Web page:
If you own real estate that's 'underwater' you might be considering the short sale process. However, you might not realize what a short sale can do to your credit. While it's true, a very small number of people might not see any negative effects; that's not true for the majority. When weighed against a foreclosure though, a short sale is not nearly as painful.
When you short sale a home, you're basically getting an agreement from your lender to take less for your home than what's owed. Banks will often work with homeowners to avoid foreclosure if the homeowners approach the bank with sound offers in a reasonable amount of time. The reason is that foreclosure is a costly endeavor for the banks in terms of lawyers, paperwork, upkeep, and resale of the property. Now, as it relates to your credit report, the home doesn't show up as a non-pay like a foreclosure. It does, however, show that you sold the house for less than you were lent. While this can be a detrimental blemish to your credit for some future lenders or even individuals like employers or landlords, it's not as catastrophic on your credit as a foreclosure. A short sale shows that you made every effort to sell your home. In today's market, many people realize that homes were purchased for more than their value today. So while a short sale will appear on your credit report for 2 to 3 years (which is much shorter than seven years for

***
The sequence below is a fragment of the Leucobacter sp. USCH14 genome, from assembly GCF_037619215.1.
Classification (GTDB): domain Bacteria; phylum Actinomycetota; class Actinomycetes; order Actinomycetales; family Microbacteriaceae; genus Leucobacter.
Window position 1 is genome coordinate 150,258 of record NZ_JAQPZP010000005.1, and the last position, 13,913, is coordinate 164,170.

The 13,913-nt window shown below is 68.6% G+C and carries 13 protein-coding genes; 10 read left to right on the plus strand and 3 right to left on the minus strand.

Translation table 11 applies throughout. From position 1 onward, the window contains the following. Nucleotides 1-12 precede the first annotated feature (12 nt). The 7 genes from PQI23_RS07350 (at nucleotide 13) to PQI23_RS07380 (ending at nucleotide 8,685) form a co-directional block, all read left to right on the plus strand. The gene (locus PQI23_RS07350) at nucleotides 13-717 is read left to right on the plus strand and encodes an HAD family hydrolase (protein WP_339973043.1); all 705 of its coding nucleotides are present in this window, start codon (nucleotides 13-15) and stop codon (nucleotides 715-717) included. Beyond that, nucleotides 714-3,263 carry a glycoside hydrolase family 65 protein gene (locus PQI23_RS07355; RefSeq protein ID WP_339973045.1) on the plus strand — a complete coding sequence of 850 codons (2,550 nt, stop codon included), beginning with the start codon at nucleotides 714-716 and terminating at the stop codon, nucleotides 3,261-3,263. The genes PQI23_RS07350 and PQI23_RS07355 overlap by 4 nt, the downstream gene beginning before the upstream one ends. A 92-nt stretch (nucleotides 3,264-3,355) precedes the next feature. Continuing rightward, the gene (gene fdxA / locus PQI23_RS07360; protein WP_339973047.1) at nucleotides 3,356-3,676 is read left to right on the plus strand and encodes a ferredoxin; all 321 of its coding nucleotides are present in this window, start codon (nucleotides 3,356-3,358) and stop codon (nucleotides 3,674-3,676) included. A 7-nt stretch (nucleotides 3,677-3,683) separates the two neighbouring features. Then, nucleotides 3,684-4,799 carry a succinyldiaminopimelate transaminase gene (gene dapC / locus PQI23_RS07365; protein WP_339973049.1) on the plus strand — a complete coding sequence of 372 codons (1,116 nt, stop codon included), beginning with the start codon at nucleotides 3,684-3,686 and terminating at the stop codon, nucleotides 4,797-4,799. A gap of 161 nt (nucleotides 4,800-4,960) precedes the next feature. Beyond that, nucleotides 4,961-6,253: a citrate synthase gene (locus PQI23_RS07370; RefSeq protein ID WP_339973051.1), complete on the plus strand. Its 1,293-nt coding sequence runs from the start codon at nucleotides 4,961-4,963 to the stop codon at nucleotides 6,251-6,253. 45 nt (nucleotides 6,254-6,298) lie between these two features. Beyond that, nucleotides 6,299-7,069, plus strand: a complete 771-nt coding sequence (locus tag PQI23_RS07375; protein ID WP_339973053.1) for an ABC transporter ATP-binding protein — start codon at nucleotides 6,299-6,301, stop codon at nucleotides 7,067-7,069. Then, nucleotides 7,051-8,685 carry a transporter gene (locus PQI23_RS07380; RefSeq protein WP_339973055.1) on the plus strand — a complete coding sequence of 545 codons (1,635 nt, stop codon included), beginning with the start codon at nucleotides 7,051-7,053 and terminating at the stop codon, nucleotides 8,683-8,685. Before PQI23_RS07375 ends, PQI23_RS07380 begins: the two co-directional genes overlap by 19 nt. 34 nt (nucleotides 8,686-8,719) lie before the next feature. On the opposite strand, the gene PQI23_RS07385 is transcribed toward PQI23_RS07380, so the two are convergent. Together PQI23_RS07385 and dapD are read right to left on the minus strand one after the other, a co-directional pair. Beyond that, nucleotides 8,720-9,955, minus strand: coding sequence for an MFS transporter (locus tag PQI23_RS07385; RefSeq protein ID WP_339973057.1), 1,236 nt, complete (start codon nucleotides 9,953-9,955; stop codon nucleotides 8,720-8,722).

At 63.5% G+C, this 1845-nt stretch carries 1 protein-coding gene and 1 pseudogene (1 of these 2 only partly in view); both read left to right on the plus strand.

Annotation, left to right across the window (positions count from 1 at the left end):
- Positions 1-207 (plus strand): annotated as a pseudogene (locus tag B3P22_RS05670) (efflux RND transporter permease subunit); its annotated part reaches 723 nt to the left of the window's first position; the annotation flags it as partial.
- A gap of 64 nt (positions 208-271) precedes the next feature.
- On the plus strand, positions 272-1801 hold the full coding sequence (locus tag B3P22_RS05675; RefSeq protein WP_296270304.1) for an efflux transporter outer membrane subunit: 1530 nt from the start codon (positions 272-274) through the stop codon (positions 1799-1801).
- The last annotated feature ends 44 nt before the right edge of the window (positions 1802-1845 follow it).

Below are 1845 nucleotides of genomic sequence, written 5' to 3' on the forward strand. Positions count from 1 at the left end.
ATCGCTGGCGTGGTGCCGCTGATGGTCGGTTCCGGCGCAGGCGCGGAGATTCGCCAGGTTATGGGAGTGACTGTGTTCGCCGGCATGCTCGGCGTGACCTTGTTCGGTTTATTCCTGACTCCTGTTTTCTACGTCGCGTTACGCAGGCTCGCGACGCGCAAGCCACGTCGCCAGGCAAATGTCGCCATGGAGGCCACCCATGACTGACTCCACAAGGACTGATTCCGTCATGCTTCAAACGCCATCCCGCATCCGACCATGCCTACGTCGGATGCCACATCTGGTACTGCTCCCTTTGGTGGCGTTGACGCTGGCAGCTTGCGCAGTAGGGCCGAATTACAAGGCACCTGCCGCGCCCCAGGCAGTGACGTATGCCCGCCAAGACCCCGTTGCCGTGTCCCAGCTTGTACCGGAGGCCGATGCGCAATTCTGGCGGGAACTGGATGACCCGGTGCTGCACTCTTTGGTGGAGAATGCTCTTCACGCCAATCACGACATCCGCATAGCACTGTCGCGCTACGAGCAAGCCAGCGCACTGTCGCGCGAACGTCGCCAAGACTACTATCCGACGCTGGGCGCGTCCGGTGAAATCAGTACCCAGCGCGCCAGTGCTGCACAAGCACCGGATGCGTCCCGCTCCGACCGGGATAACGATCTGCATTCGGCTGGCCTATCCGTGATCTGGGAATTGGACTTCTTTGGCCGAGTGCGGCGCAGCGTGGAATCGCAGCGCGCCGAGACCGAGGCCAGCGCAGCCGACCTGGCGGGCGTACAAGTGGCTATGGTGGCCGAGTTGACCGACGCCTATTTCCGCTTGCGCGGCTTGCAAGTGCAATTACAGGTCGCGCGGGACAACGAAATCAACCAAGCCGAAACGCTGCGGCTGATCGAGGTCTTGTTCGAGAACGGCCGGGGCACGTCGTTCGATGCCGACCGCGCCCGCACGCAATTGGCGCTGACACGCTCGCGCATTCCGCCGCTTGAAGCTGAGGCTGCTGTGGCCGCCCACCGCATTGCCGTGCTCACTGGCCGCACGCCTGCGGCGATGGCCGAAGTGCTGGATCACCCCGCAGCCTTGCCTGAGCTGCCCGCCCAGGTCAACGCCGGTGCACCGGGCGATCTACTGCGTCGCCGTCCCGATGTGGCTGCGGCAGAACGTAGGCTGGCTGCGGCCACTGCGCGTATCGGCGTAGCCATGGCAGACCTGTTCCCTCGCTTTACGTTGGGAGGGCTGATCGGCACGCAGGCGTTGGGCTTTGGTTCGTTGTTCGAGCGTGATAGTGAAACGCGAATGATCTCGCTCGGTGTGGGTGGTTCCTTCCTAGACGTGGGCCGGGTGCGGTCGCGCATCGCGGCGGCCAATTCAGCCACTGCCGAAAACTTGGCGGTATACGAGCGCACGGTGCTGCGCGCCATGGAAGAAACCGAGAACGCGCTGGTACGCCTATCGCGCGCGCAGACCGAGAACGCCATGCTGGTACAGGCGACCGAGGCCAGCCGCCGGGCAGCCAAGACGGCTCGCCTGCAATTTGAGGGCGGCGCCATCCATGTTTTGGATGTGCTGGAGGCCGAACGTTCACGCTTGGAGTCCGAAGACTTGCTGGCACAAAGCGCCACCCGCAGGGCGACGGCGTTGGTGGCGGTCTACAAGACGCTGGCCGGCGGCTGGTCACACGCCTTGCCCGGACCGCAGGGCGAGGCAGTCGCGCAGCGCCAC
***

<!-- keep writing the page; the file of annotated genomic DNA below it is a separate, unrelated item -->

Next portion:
As a Branson real estate agent, I'm quite familiar with the short sale process. This is an integral step for having a smooth short sale transaction. You need an agent who has the knowledge in short sale procedures, but also the connections within the industries to make a short sale happened. So whether you're a buyer or seller looking into the short sale process, please contact me for a no-cost, no-obligation confidential meeting. Get started by sending me information about your situation and I'll be happy to see if we can make a short sale a reality for you.